I'm still in bed. I let the workmen in and they seem busy. I think they'd like to talk to someone sensible.
[This refers to speculative roof-repairers who cleared off when they realised that they were unlikely to be paid.]
I'm too cold to stay up. 'Bed' seems more tempting. Can't find a hot water bottle.


These men asked permission to go on roof. I don't know who sent them but I've let them go ahead. I can't check what they're doing.

Later. There's a chap checking slates on roof - he asked permission, which I gave. I'll be responsible. I can't supervise him.


ANTHONY: Come and talk to me for a few seconds, and bring me news of your 'goings-on' in the big wide world! (Some wine ?) Even the radio is hardly worth listening to - (maybe it's not tuned in properly) anyway, come up, if only to say "Hullo" - and not to say I'd be better up !!!


I may not get up in the morning,as I am feeling bloody awful tonight. Goodnight. M
Funny smell ???


I've tried "getting-up" but it's so cold; so I'm back in bed with no hot-water bottle, for a while. Hope to sleep, "perchance to dream". (Have a hunt around for wandering hot-water bottles.)

[overleaf] To Anthony - There's no wine in fridge, unfortunately. Produce a bottle (if you can) - probably from the attic (and open it in my room) [to prevent her sister from having any] I haven't felt so cold - even at South Pole!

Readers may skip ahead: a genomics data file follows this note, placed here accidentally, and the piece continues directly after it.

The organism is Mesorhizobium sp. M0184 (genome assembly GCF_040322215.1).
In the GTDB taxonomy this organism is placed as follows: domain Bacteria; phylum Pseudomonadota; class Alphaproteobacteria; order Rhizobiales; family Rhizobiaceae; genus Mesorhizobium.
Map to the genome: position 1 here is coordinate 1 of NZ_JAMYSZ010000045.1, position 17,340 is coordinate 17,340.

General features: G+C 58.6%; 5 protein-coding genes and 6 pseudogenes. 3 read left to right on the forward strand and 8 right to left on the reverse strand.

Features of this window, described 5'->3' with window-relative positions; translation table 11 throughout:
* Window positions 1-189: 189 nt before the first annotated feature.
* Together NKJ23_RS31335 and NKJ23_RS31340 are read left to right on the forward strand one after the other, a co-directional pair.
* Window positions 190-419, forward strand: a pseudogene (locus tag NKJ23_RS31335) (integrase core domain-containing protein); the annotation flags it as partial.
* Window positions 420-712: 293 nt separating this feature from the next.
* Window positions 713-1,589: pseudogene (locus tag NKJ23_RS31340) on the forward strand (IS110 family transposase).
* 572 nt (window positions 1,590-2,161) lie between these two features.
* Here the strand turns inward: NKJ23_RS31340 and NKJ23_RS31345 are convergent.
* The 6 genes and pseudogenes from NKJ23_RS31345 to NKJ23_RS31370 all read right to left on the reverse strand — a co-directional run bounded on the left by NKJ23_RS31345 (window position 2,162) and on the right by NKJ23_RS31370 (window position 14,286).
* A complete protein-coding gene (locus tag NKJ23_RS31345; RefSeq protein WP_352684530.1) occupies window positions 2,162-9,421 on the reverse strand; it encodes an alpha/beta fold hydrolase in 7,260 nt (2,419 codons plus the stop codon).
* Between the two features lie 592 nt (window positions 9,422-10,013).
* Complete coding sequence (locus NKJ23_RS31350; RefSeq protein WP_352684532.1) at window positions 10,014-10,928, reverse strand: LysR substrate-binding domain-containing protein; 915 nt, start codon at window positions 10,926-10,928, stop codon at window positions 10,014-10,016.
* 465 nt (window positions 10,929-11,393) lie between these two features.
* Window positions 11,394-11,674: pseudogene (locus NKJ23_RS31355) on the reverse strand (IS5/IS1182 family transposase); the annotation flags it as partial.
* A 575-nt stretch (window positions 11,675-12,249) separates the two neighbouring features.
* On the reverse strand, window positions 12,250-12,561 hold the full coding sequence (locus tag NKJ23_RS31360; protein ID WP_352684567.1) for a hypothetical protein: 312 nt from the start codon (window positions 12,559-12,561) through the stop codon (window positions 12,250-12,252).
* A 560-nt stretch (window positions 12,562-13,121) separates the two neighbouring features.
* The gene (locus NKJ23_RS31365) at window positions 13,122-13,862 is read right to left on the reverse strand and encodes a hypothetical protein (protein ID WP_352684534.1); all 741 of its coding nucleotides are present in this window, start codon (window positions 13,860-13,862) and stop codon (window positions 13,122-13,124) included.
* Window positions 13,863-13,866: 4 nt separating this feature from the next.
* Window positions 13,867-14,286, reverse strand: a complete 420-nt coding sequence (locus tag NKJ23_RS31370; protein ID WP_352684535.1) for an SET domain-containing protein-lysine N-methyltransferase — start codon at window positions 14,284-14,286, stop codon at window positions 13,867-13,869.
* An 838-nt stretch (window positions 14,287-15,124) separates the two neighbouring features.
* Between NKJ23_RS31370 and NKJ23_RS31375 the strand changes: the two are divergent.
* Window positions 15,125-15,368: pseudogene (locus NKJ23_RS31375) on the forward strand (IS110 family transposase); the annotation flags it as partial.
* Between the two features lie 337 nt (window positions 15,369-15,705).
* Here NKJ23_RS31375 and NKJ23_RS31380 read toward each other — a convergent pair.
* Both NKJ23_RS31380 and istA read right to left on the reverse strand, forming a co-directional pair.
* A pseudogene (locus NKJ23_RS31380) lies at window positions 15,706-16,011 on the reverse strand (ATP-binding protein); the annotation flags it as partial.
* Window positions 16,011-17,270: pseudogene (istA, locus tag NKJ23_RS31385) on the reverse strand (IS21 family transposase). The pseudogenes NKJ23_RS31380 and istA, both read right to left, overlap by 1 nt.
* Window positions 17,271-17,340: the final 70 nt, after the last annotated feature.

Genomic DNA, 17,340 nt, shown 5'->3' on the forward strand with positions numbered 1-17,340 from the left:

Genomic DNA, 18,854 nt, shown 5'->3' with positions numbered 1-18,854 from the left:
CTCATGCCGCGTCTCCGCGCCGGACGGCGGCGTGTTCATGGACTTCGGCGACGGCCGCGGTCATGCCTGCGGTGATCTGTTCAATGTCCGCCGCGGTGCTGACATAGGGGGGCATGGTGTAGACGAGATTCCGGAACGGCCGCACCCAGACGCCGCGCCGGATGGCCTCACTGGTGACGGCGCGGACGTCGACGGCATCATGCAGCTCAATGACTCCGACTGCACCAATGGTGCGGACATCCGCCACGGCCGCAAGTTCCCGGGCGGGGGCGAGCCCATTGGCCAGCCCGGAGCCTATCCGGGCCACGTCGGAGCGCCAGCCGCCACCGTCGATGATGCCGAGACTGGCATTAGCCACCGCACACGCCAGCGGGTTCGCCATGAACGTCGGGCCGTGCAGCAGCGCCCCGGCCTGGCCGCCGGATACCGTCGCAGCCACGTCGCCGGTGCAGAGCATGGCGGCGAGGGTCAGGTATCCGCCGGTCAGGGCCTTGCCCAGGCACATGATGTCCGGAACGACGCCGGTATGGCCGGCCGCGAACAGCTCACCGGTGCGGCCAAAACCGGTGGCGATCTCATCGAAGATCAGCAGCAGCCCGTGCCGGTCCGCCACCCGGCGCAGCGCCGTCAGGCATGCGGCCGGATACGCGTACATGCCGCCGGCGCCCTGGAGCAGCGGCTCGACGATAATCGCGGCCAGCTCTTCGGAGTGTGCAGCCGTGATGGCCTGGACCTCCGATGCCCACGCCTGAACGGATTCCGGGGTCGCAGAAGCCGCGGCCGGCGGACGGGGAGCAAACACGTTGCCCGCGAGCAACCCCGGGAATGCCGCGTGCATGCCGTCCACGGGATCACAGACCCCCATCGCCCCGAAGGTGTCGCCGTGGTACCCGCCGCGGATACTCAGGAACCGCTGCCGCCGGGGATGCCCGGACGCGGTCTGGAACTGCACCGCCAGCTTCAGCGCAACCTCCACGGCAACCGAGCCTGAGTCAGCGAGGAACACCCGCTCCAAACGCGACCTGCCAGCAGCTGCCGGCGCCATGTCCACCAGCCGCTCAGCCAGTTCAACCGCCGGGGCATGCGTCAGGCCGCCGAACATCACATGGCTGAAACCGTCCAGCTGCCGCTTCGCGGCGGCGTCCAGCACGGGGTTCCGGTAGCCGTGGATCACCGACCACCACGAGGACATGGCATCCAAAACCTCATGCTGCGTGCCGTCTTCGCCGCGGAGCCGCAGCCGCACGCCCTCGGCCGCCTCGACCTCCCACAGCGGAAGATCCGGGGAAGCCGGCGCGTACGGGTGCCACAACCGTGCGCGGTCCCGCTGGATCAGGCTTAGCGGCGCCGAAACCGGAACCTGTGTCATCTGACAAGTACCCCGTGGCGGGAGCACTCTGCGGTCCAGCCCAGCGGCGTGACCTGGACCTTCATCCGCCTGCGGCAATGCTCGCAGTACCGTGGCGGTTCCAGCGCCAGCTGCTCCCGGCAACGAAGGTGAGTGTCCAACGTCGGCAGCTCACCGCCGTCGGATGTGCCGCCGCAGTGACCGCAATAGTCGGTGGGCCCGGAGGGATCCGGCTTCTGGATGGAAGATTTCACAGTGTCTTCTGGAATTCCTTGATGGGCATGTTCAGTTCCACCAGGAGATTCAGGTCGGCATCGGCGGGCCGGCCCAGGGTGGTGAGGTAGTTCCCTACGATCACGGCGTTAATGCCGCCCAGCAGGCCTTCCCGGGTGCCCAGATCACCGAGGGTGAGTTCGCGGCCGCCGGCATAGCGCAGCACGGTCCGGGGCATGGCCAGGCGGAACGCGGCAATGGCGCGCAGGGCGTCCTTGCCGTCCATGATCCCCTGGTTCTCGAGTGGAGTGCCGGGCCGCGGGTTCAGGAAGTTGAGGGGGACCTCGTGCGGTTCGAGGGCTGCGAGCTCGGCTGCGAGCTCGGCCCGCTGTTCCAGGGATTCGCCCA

Yours miserably,

On second thoughts, I'll bring a bottle to my room and you can open it there and we'll "have a party".

[Since it was only after I had amassed a corpus of these undated notes that I decided to transcribe them for publication, I (who have very bad long-term memory and can recall only a few things before last year!) I can't rcmcmber if this was the period when Martha was drinking a lot of wine and hiding thc bottles, which we would find in unlikely places, somctimes half-full. Later, she couldn't get it together sufficiently to fetch wine from the case (which I brought downstairs for her convenience) and open it herself. Remarkably, her sister, otherwise very fit and practical, had never extracted a cork in her life.